Thursday, July 16, 2009

Economics of The Economist

In a time when print media is going the way of beepers, The Economist is holding its own:
Unlike its rivals, The Economist has been unaffected by the explosion of digital media; if anything, the digital revolution has cemented its relevance. The Economist has become an arbiter of right-thinking opinion (free-market right-center, if you want to be technical about it; with a dose of left-center social progressivism) at a time when arbiters in general are in ill favor. It is a general-interest magazine for an ever-increasing audience, the self-styled global elite, at a time when general-interest anything is having a hard time interesting anybody. And it sells more than 75,000 copies a week on U.S. newsstands for $6.99 (!) at a time when we’re told information wants to be free and newsstands are disappearing.
But why?
The Economist prides itself on cleverly distilling the world into a reasonably compact survey. Another word for this is blogging, or at least what blogging might be after it matures—meaning, after it transcends its current status as a free-fire zone and settles into a more comprehensive system of gathering and presenting information. As a result, although its self-marketing subtly sells a kind of sleek, mid-last-century Concorde-flying sangfroid, The Economist has reached its current level of influence and importance because it is, in every sense of the word, a true global digest for an age when the amount of undigested, undigestible information online continues to metastasize. And that’s a very good place to be in 2009.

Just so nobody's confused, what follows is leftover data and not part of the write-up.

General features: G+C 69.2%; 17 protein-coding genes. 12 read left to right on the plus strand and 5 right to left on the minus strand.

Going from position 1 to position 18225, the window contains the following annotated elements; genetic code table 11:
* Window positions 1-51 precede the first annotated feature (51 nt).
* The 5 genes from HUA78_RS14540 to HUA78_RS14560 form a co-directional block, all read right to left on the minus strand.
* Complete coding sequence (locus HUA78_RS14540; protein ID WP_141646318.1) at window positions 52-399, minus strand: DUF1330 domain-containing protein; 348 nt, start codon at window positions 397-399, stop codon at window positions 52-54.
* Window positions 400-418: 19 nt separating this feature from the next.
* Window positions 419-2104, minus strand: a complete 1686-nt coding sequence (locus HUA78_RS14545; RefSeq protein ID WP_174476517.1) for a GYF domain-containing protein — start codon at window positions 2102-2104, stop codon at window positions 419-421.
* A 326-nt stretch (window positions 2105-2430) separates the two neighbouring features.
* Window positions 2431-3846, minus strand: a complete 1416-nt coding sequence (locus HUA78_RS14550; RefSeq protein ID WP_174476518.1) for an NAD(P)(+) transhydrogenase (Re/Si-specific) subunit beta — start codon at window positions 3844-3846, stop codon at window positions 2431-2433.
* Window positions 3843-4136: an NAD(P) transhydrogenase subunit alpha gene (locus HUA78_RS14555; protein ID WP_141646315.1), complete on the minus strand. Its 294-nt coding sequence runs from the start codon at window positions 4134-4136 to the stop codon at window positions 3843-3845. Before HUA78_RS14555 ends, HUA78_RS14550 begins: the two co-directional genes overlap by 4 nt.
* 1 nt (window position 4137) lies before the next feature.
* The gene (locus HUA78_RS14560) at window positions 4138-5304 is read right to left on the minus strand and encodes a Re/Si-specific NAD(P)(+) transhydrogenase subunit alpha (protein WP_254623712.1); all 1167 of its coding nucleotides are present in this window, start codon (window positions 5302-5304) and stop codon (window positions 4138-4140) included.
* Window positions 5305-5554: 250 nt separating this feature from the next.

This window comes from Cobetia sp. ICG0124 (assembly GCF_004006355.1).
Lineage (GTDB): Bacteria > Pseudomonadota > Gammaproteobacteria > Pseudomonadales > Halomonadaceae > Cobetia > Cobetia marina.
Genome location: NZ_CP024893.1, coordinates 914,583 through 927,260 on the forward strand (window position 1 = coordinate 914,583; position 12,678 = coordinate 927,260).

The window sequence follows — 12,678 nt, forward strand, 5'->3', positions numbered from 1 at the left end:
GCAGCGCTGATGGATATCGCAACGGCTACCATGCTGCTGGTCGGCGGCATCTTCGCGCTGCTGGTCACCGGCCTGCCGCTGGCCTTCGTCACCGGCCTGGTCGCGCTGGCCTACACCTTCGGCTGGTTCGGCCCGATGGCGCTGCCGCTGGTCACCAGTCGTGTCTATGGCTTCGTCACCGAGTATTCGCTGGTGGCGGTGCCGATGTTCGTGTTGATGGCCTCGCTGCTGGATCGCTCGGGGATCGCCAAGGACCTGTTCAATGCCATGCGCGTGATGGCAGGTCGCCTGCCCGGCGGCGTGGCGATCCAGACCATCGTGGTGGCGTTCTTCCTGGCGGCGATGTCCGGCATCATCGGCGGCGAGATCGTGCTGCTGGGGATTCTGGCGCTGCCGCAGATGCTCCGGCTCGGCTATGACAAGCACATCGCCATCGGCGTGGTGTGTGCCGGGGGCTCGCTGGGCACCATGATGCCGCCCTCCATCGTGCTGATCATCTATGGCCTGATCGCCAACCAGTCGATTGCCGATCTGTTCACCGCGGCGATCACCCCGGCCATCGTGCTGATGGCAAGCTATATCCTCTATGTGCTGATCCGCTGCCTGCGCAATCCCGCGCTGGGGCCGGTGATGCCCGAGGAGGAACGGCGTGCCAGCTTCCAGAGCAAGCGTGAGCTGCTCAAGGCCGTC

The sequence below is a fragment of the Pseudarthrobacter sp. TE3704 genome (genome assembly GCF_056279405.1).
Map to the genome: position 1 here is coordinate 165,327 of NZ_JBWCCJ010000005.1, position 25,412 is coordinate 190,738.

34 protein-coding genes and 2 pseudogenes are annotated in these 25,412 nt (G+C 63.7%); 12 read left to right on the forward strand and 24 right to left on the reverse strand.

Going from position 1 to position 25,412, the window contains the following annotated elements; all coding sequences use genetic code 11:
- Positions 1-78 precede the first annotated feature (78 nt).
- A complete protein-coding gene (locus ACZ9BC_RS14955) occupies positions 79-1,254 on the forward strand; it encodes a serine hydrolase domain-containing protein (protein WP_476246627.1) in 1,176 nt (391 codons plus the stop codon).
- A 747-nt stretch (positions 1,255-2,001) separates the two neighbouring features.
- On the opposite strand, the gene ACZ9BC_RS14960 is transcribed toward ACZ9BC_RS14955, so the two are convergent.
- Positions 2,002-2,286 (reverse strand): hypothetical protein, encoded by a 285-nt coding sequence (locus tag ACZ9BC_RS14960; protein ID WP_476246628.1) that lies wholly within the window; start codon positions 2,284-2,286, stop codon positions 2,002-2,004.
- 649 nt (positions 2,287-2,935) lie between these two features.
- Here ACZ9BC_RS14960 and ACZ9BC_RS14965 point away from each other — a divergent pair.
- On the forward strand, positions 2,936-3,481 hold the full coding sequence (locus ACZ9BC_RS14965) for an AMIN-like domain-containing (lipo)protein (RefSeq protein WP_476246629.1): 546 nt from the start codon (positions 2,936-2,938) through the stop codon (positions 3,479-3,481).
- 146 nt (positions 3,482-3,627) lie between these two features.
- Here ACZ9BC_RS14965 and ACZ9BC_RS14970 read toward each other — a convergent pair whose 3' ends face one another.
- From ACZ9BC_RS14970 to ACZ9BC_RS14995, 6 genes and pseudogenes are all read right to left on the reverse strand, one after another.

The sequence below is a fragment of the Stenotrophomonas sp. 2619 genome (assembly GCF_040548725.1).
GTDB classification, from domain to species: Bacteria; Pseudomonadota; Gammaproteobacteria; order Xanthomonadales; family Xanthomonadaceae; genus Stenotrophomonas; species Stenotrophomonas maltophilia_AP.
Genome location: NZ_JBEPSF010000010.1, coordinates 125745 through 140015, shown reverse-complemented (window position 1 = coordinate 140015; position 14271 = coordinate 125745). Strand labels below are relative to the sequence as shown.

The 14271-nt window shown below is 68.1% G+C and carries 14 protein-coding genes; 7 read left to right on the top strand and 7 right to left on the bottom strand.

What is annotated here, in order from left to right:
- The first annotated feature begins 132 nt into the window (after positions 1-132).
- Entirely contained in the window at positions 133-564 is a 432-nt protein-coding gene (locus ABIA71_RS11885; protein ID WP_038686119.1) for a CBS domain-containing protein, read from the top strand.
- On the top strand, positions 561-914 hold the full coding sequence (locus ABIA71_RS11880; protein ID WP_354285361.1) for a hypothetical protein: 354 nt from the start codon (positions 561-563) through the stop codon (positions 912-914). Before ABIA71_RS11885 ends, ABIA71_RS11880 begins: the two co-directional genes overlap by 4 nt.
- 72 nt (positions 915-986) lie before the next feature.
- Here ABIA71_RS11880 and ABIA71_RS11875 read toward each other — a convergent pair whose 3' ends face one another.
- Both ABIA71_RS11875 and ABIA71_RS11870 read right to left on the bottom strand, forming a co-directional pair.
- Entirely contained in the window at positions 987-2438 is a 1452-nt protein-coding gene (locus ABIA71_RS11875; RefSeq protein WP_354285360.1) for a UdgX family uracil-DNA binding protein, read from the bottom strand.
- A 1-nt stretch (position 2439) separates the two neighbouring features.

True, The Economist virtually never gets scoops, and the information it does provide is available elsewhere … if you care to spend 20 hours Googling. But now that information is infinitely replicable and pervasive, original reporting will never again receive its due. The real value of The Economist lies in its smart analysis of everything it deems worth knowing—and smart packaging, which may be the last truly unique attribute in the digital age.
And you thought blogging wouldn't last.


  1. Could it be that the Economist is doing well because the economy is bad? I mean if you own milk magazine, and suddenly a global milk crisis hits, won't your sales go up?

    Also the Economist has a very strong cult following of wealthy, intelligent conservatives.

    Maybe that's too simplistic of a viewpoint.

  2. I wonder how Business Week's subscriptions have gone? Is there a way to find that out?

  3. I don't think the Economist's sales have gone up because the economy has gone down. I think the market audience can still afford a subscription whereas other magazines and newspapers have a less wealthy base.

    Also, the Economist provides insightful knowledge about the world where some magazines (People, US weekly) are pure entertainment.

    The main following of the Economist is more moderate than you think. I have a subscription and many of the articles in there are quite left-leaning (particularly the ones bashing Bush and their official recommendation for Obama over McCain). Its a great UK magazine reflecting on primarily American and World politics/economics. Socially liberal, economically conservative.


You are the reason why I do not write privately. I would love to hear your thoughts, whether you agree or not.